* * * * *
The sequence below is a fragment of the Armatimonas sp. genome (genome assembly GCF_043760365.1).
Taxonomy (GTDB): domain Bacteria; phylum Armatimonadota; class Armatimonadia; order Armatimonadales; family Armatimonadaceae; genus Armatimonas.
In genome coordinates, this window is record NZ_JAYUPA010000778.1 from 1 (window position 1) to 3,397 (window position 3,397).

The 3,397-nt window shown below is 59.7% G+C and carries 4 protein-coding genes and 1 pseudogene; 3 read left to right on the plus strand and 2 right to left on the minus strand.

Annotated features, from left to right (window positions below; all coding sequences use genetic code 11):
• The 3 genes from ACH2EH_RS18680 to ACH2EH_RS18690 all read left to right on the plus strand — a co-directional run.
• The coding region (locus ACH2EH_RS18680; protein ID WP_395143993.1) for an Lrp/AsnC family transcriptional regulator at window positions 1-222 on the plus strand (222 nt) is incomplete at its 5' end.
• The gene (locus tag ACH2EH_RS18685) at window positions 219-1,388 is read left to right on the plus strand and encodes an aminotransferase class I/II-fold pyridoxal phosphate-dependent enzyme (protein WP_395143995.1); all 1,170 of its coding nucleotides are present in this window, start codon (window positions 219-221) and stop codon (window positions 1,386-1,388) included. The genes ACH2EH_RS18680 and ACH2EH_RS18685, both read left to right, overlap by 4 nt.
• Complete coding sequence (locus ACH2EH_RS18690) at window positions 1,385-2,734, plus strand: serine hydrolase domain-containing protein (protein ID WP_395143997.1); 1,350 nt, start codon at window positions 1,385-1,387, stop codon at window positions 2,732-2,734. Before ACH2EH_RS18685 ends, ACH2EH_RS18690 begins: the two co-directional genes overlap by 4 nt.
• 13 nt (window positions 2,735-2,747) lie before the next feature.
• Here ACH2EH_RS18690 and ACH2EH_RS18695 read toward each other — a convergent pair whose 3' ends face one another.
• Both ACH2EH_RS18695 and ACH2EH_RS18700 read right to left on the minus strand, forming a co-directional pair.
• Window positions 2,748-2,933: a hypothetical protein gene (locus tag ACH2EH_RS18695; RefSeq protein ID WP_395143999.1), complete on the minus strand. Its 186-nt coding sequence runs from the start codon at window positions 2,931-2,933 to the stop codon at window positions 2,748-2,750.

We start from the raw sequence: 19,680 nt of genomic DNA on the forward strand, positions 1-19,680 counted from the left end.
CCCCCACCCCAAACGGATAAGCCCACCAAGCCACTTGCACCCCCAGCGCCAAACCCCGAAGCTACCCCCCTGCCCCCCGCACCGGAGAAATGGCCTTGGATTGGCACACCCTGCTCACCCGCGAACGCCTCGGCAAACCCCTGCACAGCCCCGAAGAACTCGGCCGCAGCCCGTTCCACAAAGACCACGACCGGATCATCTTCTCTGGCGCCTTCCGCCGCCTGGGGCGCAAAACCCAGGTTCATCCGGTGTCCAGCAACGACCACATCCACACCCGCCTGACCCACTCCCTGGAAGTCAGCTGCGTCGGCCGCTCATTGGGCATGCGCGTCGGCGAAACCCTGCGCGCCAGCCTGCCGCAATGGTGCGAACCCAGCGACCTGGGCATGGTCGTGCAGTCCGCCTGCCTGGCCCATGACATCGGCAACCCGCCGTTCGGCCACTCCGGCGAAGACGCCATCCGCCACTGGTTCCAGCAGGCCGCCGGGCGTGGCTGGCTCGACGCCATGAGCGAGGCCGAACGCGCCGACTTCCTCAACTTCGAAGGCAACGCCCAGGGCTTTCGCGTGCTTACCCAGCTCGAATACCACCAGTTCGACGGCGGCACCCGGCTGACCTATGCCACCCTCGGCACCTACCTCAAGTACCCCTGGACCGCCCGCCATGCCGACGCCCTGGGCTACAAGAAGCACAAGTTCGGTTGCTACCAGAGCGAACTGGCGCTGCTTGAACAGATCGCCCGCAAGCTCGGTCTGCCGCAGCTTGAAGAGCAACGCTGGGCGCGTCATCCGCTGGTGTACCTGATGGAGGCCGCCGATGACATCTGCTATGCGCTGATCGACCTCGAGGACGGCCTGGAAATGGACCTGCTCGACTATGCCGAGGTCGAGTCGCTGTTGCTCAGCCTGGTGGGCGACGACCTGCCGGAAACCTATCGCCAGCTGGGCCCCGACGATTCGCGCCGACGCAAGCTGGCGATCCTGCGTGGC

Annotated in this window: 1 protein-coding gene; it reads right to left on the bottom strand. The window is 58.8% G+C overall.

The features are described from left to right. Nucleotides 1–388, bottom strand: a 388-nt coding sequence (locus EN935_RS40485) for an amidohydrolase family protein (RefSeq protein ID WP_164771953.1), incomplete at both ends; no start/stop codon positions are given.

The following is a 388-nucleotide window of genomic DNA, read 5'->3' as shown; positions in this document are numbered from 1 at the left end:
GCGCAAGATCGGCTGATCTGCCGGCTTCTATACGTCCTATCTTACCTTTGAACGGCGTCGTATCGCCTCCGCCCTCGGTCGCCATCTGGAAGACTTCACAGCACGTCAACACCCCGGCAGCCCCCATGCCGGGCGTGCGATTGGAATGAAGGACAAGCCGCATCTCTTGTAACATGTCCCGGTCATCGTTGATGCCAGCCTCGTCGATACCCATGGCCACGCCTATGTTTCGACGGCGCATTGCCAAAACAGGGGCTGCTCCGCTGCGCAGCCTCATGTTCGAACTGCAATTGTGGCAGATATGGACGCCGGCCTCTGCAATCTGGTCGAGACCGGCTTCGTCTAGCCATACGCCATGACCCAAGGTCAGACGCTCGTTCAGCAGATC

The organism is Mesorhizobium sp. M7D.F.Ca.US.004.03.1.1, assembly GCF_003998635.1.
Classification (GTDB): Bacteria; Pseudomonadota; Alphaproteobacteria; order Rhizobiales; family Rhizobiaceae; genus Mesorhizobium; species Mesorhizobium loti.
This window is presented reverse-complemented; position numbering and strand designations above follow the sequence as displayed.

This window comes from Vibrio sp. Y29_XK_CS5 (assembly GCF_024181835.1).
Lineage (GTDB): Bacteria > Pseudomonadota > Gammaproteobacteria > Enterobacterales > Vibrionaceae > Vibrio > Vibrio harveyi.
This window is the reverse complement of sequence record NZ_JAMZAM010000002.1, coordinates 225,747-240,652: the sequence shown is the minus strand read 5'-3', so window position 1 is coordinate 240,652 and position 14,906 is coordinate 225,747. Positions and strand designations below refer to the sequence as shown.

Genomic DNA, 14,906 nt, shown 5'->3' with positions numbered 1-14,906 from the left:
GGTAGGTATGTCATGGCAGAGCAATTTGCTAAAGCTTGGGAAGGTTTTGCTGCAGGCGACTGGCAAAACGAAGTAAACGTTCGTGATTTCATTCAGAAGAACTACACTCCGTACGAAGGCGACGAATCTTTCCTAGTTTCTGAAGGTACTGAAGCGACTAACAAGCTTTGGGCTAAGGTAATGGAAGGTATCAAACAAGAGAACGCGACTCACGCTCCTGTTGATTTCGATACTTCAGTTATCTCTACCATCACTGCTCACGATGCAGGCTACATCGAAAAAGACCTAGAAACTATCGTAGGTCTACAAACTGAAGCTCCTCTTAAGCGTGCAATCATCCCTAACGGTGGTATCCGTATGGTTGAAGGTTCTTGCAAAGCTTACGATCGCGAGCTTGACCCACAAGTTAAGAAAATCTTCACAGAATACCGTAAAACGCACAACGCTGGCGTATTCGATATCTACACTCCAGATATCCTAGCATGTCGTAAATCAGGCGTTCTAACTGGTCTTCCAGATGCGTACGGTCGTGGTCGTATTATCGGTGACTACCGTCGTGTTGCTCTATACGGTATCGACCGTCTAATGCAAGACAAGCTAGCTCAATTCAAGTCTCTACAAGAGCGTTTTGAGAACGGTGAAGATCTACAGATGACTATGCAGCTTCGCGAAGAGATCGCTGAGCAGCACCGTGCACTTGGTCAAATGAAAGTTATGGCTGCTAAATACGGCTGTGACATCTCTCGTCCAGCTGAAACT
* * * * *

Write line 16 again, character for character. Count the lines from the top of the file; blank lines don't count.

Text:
Annotated in this window: 1 protein-coding gene; it reads right to left on the bottom strand. The window is 58.8% G+C overall.